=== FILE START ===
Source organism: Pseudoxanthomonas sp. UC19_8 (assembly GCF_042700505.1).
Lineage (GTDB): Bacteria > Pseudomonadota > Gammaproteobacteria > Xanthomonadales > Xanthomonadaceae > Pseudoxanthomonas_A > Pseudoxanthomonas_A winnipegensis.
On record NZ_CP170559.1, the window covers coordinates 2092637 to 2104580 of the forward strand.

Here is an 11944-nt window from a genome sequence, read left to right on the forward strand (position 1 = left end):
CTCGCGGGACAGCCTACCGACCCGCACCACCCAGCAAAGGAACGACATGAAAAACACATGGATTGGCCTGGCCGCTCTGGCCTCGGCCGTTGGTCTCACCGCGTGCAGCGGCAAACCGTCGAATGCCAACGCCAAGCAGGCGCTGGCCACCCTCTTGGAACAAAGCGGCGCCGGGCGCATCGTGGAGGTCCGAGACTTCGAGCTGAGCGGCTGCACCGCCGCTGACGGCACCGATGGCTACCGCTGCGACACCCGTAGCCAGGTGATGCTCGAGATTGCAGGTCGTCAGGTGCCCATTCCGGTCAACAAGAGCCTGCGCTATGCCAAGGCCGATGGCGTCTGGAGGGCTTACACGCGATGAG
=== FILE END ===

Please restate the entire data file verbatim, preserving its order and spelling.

Source organism: Pseudoxanthomonas sp. UC19_8 (assembly GCF_042700505.1).
Lineage (GTDB): Bacteria > Pseudomonadota > Gammaproteobacteria > Xanthomonadales > Xanthomonadaceae > Pseudoxanthomonas_A > Pseudoxanthomonas_A winnipegensis.
On record NZ_CP170559.1, the window covers coordinates 2092637 to 2104580 of the forward strand.

Here is an 11944-nt window from a genome sequence, read left to right on the forward strand (position 1 = left end):
CTCGCGGGACAGCCTACCGACCCGCACCACCCAGCAAAGGAACGACATGAAAAACACATGGATTGGCCTGGCCGCTCTGGCCTCGGCCGTTGGTCTCACCGCGTGCAGCGGCAAACCGTCGAATGCCAACGCCAAGCAGGCGCTGGCCACCCTCTTGGAACAAAGCGGCGCCGGGCGCATCGTGGAGGTCCGAGACTTCGAGCTGAGCGGCTGCACCGCCGCTGACGGCACCGATGGCTACCGCTGCGACACCCGTAGCCAGGTGATGCTCGAGATTGCAGGTCGTCAGGTGCCCATTCCGGTCAACAAGAGCCTGCGCTATGCCAAGGCCGATGGCGTCTGGAGGGCTTACACGCGATGAG